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Minimal change disease


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Minimal change disease

  1. 1. Minimal Change Disease/ Minimal Change Nephropathy • Minimal change disease (MCD), also known as • Minimal Change Nephropathy • lipoid nephrosis • nil lesions or • nil disease.
  2. 2. Minimal Change Disease/ Minimal Change Nephropathy • Minimal change disease (MCD), also known as • Minimal Change Nephropathy • lipoid nephrosis • nil lesions or • nil disease.
  3. 3. MCD It refers to a histopathologic lesion in the glomerulus that almost always is associated with nephrotic syndrome.
  4. 4. Lipoid Nephrosis • The term lipoid nephrosis was used to describe the finding of lipids in the renal tubular cells • as well as lipid-laden proximal tubular cells or macrophages known as oval fat bodies in the urine.
  5. 5. Epidemiology • Age: 1-7y (90%) & >80y • Adults (10-15%) • Teenager: 50% NS due to MCD • Sex: Boys> Girls • Association with Autoimmune disorders • Association with Hematologic malignancies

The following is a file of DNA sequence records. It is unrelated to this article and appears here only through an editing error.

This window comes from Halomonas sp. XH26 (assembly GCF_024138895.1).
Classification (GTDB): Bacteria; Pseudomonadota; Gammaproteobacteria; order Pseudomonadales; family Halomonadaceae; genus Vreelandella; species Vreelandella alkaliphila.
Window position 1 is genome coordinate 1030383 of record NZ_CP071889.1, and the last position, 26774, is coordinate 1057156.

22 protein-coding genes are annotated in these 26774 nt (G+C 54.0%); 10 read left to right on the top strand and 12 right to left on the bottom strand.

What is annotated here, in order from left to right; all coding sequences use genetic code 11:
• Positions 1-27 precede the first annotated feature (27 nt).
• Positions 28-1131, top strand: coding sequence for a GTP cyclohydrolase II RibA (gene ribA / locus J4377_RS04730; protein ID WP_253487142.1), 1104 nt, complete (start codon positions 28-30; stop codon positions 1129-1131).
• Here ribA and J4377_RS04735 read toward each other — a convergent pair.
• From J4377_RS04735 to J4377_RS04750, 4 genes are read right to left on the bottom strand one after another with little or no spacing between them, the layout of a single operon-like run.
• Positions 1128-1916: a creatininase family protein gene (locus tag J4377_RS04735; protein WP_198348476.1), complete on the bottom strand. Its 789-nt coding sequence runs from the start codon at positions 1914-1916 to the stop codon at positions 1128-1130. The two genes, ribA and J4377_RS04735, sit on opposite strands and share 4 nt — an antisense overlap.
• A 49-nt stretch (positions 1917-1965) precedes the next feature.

6. 6. Epidemiology • Minimal Change Disease is most common in very young children but can occur in older children and adults (10-15%). It is by far the most common cause of nephrotic syndrome (NS) in children between the ages of 1 and 7, accounting for the majority (about 90%) of these diagnoses.
  7. 7. Lipoid Nephrosis-Epidemiology • Among teenagers who develop NS, it is caused by minimal change disease about halfthe time.
  8. 8. Epidemiology of MCD Among children less than 10 years of age, boys seem to be more likely to develop minimal change disease than girls. Minimal change disease is being seen with increasing frequency in adults over the age of 80.